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Making it right in the courts

IS the setting of key performance indicators (KPIs) for judges just trading in justice for efficiency? In The deal about judicial KPIs, lawyers wondered whether the backlog of cases being solved through KPIs is only creating a larger problem of injustice.

Chief Justice Tun Zaki Azmi, for one, believes the new system is working. At a 14 Oct 2009 swearing-in ceremony for judges, he praised the judiciary for their hard work. “This morning,” he said, “I received a handwritten letter from a senior lawyer … He congratulated the judiciary and said that in four months he [completed] eight trials, close[d] his files and collect[ed] his fees. Previously, he estimated it would take five years to complete just one trial.”

Zaki Azmi
However, Zaki did not offer advice on how to balance speed with the paramount need for justice. Listening to his speech, it would appear that all was well on the ground. New systems are being implemented, everyone is working hard, and congratulations are due all round.

Still, there are legitimate concerns about the execution of justice since the KPIs were implemented. In an exclusive interview with Federal Court chief registrar Hasnah Mohammed Hashim on 14 Oct 2009, The Nut Graph tries to find out how the chief justice will address these issues. In the interview, which was cut short because she had to attend the judges’ swearing-in ceremony, Hasnah said judges have reached their KPIs. But, she said, “KPI is more of our internal assessment … it’s not meant to be at the expense of justice.”

TNG: May I recount some of the stories from the lawyers? We would like to hear the administration’s response.

Hasnah Mohammed Hashim: I know, about the magistrates telling people that they have KPIs to meet and things like that.  

There’s a case where after five days of trial [in the Sessions Court], the judge said parties must submit closing submissions the very next day.

Okay, why not?

And the notes of proceedings were not ready yet.

Yes, in fact the chief justice is of the view that, why not? Submissions should be done immediately after the closing of the case.

The lawyers say they need to extract the relevant evidence and include that in their submissions to show that it backs up their arguments. They need to study the evidence before they can submit.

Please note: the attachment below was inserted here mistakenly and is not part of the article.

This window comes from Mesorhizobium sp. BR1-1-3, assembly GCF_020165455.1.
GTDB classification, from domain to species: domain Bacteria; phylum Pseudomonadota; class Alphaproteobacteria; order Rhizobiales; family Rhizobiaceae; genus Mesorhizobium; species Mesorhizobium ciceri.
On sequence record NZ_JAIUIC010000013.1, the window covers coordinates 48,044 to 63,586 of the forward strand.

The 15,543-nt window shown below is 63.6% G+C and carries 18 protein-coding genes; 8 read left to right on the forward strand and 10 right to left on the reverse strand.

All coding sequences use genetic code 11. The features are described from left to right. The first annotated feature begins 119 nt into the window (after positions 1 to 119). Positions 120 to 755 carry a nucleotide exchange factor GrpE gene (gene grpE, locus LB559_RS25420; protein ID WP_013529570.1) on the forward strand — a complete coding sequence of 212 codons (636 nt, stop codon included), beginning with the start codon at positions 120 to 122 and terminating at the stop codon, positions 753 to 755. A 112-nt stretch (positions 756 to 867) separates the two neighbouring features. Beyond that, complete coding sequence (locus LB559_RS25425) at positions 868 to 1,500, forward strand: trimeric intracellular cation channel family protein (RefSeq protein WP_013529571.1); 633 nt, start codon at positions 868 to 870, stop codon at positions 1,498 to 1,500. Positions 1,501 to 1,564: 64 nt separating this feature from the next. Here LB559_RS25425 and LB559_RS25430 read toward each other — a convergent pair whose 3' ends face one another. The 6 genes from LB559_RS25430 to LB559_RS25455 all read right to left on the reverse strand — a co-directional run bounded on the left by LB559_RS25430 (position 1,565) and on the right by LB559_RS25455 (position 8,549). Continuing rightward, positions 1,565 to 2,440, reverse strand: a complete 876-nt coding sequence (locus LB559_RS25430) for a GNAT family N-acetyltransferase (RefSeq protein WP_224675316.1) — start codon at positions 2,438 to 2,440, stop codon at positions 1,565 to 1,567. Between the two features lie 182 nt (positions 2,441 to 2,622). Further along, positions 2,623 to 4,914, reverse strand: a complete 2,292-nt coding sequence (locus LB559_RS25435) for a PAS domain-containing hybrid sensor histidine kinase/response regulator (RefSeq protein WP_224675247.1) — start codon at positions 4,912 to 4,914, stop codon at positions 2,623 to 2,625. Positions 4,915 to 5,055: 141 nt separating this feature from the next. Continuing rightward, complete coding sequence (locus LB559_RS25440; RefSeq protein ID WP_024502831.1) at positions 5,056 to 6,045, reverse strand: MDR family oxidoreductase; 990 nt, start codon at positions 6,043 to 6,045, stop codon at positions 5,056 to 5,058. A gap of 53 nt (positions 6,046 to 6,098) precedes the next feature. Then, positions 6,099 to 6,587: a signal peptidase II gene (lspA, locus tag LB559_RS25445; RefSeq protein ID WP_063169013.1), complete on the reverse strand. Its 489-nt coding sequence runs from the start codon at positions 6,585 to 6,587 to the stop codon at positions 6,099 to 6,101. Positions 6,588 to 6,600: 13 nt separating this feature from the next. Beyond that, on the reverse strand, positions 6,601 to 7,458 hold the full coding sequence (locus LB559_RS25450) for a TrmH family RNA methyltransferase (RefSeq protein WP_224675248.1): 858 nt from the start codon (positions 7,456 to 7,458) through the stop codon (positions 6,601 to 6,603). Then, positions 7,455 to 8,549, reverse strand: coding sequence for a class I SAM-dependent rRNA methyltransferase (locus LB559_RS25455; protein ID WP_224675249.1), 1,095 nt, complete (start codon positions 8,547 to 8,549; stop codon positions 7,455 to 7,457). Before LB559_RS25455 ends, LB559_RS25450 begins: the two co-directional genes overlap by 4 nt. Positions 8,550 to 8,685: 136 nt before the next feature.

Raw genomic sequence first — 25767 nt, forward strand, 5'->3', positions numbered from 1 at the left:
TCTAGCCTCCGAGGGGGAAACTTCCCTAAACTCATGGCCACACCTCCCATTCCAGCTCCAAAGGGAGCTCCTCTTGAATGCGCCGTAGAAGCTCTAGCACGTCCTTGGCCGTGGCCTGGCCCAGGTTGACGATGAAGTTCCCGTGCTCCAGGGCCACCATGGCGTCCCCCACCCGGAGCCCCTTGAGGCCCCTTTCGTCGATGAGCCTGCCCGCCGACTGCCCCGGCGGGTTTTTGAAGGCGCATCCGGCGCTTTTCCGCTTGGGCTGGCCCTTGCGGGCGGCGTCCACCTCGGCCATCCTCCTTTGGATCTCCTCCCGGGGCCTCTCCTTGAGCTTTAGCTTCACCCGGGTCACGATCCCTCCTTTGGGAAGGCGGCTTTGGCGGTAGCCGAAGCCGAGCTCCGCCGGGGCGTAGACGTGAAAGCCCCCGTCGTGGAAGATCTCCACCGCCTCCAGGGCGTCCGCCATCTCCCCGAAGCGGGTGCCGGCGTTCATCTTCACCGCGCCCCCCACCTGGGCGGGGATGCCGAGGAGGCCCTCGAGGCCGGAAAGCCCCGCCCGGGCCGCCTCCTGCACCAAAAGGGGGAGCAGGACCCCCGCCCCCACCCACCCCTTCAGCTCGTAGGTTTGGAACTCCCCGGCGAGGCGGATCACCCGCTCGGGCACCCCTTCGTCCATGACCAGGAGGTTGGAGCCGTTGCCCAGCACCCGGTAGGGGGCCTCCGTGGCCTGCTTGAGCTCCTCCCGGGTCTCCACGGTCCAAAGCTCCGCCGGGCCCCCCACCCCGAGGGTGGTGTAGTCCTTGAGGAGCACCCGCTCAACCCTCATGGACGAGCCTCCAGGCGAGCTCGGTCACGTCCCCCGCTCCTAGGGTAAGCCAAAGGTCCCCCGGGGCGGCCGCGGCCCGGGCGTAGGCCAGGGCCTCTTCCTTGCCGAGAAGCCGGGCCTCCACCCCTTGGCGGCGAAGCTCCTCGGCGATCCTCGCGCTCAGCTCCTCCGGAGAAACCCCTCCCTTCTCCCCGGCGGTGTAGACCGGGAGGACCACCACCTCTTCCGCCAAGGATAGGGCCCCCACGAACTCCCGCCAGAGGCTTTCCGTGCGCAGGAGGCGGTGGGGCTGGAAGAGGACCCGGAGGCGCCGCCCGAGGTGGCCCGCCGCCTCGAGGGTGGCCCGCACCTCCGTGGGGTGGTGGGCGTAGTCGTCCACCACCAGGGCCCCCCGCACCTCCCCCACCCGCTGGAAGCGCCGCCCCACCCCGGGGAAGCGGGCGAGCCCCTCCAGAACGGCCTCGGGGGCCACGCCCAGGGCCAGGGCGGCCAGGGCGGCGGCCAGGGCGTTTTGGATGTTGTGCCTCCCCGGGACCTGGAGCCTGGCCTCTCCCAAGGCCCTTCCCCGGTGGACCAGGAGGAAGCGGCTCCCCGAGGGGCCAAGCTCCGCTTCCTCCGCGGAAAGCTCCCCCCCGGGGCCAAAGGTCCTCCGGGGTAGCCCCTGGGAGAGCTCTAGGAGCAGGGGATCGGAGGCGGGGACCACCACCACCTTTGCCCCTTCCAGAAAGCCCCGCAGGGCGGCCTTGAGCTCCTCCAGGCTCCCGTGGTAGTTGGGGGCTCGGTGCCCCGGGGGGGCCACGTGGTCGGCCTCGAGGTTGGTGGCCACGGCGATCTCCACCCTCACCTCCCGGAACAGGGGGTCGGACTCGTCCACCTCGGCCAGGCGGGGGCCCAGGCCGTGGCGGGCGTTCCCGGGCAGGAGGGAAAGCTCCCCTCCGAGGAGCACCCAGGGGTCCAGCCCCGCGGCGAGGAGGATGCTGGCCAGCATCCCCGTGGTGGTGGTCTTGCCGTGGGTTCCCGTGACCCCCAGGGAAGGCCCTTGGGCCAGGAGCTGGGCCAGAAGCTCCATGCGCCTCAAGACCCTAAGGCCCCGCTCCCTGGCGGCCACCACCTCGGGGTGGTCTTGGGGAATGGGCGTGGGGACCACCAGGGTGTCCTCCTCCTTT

We feel that the lawyers should come prepared. If the case is fixed for five days, there’s always a possibility that the case could finish [in five days], [so] they should be prepared [with submissions already]. But if they want a short adjournment, we should allow. That message has been sent out — but short adjournments meaning a week, two weeks.

I was also told that the judge had to check whether the KPIs had been met before deciding whether or not to grant more time for submissions.

In a way it’s good, it’s good because now there is a check, especially for the lower courts, that they are actually sitting and doing their cases. In the past, sometimes in the afternoon, no one is sitting. Now, morning, afternoon and even in certain cases, until 8pm, they are still sitting. We encourage that because if they can clear their cases and if both parties agree, then why not?

You have to remember it’s not just the courts and the lawyers. The clients, the parties involved, have been waiting for so long for their cases. In the past, there were postponements after postponements. No doubt we have some teething problems where our sessions judges and magistrates have been fixing too many cases.

Another anecdote concerned a case where hearing dates had been fixed in advance in the High Court. Shortly before the trial was going to start, the judge asked parties to start one day earlier because a free day had opened up. The judge called all the parties and said they must proceed.

If both parties agree, why not?

They told the judge, we already fixed the trial on these specific dates because the witness can only attend on those dates. But the judge insisted the case go on.

In that case, those are the things we have to iron out. Some are very, very old cases, you know. 

On fixing trial dates, everyone wants priority.

Yes, that’s true.

Lawyers have many cases, and all the courts want priority. If the lawyer is not free, they’ll just fix a date anyway. Some files have been handled by a lawyer for five years and now, the court says pass it to somebody else. Shouldn’t there be a window or transition period for such cases?

Yes. In fact, this was brought up by the Bar Council to the chief justice. He has given a so-called transition period until the end of the year. But he said, “If I give you six months, then you want another six months, and forever there will be a transitional period.”

As far as the chief justice is concerned, if the matter has been fixed earlier, it should be heard. We are working together with the Bar Council [on this].

So the court will take into account lawyers’ dates when fixing trial dates?